The people now at the helm of the oldest copper mine in Latin America, located in eastern Cuba and shut down in 2001, want it to be recognised as a national treasure and global heritage site.
That goal is a key part of the plans for rehabilitating an ecosystem damaged by the mining industry, drawn up by experts from the governmental agency Geomining of the East, and for revitalising the village of El Cobre, which emerged from the exploitation of the metal reserves discovered there in 1530.
The environmental damage is immediately visible, and reversing it requires patience and a healthy budget. “This was farmland, with many groves of fruit trees, but all that was lost. The area was degraded and the change to the environment was total,” engineer Alina Yasell told Tierramerica.
The mine is inside a hill 12 km from Santiago, Cuba, capital of the province of the same name. It was at its peak in the first half of the 19th century, when it produced 67,000 tonnes of copper. Four years ago, scant production and low prices for the metal on the global market led to the mine’s closure.
“What its discoverers were looking for was gold, and they even sent to Spain a sample of calcopirite, one of the mineral sulphurs from which copper is obtained, believing it was that precious metal,” explains geologist Miguel Ruiz.
Black slaves brought from Africa and local indigenous were ruthlessly forced to work the mine by the Spanish, and in the 18th century the first great uprising of slaves in Cuba occurred. A large sculpture depicting those events stands atop the hill.
The monument to that rebellion of “cimarrones”—as those who sought refuge in Cuba’s forests to escape slavery were known—was erected in what was left of the old Cardenillo hill, currently Los Chivos, whose insides were carved out by nearly five centuries of mining.
“We want to preserve for future generations this historic legacy of mining, and one of the mine’s galleries will be turned into a museum,” says Yasell, lead expert of the rehabilitation programme, the great scope of which led to division into several projects.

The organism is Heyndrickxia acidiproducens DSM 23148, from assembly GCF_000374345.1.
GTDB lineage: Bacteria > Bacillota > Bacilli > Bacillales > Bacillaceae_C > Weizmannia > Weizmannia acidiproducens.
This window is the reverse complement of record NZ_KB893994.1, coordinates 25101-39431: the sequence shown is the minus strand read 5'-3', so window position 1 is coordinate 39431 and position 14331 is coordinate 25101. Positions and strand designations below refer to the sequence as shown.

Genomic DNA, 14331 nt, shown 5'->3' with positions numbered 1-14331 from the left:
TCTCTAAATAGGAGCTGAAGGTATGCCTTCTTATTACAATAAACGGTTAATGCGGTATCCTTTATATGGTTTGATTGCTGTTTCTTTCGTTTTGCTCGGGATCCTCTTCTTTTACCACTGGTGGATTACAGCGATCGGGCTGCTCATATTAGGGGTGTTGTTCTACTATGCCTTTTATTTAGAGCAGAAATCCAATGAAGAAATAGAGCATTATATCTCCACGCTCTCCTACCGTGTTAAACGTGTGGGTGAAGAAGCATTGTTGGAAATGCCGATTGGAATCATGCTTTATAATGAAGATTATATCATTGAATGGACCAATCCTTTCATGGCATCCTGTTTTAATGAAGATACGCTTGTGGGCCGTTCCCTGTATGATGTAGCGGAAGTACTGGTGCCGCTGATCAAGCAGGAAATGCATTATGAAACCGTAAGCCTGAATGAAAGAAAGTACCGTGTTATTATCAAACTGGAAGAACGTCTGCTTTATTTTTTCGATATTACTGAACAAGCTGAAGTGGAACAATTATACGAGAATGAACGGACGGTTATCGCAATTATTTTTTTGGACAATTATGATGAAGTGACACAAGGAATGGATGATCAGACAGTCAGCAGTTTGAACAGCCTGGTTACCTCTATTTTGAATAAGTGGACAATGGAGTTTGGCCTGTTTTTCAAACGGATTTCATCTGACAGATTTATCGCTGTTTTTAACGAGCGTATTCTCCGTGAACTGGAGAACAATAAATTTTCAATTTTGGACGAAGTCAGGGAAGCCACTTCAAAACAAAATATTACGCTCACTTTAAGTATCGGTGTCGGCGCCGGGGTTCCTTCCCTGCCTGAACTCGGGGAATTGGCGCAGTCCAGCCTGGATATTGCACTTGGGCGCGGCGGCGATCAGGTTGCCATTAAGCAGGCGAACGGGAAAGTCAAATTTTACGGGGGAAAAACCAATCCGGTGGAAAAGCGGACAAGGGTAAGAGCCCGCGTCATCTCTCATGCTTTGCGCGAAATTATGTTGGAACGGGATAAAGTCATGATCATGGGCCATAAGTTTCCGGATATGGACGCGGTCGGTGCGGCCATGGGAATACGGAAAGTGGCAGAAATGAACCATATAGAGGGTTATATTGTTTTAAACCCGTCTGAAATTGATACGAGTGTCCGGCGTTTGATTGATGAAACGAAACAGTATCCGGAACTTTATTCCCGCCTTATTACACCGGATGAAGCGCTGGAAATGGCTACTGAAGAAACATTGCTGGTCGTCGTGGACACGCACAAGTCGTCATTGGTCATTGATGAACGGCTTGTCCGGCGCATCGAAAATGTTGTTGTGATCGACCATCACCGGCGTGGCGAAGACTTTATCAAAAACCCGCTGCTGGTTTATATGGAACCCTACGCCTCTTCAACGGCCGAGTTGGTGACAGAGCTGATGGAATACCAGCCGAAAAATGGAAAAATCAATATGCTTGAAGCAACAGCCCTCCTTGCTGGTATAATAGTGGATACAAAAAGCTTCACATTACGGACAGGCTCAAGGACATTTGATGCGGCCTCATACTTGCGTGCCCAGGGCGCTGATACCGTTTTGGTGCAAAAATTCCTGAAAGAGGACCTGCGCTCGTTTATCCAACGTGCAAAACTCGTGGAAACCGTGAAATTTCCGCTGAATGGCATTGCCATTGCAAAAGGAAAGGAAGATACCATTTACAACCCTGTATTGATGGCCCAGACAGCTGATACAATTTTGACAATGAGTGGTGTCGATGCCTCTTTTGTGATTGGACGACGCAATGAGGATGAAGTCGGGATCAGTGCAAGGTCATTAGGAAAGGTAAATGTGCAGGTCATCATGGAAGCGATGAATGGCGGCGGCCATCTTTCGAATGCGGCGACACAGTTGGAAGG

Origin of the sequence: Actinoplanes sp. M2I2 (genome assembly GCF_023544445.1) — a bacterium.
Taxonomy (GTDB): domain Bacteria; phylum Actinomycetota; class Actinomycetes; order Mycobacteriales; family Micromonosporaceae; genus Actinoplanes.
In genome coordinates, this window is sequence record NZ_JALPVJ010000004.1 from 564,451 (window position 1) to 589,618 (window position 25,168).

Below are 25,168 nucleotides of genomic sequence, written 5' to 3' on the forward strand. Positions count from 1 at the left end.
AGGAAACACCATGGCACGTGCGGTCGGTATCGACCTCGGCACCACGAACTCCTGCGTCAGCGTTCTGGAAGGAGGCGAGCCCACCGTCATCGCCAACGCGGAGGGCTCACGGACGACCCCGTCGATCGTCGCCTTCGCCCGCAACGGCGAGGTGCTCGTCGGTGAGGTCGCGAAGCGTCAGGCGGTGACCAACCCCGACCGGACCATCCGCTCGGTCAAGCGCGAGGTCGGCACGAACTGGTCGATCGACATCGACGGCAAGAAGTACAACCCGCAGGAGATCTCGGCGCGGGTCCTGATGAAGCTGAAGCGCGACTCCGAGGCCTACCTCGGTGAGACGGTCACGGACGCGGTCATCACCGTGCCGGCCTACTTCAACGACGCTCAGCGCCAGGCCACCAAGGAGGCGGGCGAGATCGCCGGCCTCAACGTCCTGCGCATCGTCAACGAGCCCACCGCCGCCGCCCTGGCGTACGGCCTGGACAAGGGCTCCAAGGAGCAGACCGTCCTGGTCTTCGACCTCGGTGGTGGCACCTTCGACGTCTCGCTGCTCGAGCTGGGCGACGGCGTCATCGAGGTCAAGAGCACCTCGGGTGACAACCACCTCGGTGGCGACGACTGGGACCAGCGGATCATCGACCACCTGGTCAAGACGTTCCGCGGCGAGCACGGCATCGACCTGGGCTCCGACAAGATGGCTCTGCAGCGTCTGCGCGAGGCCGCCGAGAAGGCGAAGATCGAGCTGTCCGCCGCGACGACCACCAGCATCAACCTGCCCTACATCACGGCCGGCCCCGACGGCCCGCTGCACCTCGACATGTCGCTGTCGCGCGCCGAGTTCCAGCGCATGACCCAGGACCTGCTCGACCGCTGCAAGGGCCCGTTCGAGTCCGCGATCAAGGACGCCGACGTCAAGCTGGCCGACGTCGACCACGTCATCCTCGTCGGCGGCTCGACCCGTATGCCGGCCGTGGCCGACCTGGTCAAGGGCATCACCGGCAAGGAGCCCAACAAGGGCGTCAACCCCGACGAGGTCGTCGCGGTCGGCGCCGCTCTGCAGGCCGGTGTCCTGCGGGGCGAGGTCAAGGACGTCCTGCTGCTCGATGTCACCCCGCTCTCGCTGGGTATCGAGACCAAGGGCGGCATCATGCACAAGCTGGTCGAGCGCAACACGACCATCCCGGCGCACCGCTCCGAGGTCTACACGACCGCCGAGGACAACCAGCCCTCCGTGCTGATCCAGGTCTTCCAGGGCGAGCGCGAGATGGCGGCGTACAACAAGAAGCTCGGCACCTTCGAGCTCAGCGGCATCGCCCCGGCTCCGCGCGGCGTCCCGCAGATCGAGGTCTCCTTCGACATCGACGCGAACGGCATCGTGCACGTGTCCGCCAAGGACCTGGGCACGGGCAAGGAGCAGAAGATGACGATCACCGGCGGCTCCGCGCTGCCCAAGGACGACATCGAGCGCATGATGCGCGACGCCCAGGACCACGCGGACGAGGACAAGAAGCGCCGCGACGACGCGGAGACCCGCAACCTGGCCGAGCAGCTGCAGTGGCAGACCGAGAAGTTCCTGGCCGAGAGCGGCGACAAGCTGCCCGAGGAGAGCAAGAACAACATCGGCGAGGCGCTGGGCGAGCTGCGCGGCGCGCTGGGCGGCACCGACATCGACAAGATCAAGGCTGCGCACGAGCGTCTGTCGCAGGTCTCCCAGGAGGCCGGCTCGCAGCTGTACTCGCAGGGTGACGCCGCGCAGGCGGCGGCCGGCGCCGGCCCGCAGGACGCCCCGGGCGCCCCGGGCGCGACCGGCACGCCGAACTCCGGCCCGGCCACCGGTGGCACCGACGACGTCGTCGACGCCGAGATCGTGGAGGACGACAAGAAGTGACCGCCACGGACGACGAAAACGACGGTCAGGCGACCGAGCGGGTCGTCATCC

The plan includes the restoration of what was the quarry. Along its borders there is already—although somewhat timid—new growth of wild vegetation. In this area work is under way to prevent landslides and to reconstruct the fortifications and slopes.
The quarry turned into an enormous pit, now a big lake whose water is being tested by experts, because its high mineral content - - especially sulphurs—suggests “it has medicinal properties, but that needs to be verified by the Ministry of Health,” said Yasell.
The dream of the experts and El Cobre officials is to turn the area into a recreational site with a guesthouse for visitors, including the pilgrims who visit the sanctuary of El Cobre Virgin of Charity.
Other projects aim at exploiting the waste that was left after removing the concentrated copper, which could hold gold and silver and other elements.
They also seek to preserve the tower of the mine and refurbish the entrance. In each area of the project there will be a nursery for reforesting the surroundings, around 40 hectares, whose soils require technologies to revive fertility.
“Everything will be done with workers from here, because it is about connecting the local population to these projects,” says Ernesto Steven, president of the town council. He estimates that the whole thing will cost 1.2 million dollars.
El Cobre currently has a population of 17,000, and 45 percent of them have some relationship—direct or indirect—to the mine, which had 325 workers when it closed four years ago. Eighty-five remain with the company, now known as the Mining Services Unit.
Of the others, some were relocated to other employment sectors, some are receiving professional retraining, and some retired. Nobody was surprised by the mine closure, but not everybody approves of that decision.
“I was really upset by the news. I worked there since I was 17. I think the mine could still produce. They were overly hasty in closing it down,” says Jesus Calzado Falcon, who adds that despite his age, 63, he would return to working in the mine.
He considers the closing of the mine “a terrible thing… a huge blow,” because “everything that one needed, it was taken care of there. If you had to weld something, for example, you went to the mine. Or if you needed transportation. The workers got their meals at the mine.”
(* Patricia Grogg is an IPS correspondent. Originally published Jul. 9 by Latin American newspapers that are part of the Tierramerica network. Tierramerica is a specialised news service produced by IPS with the backing of the United Nations Development Programme and the United Nations Environment Programme.)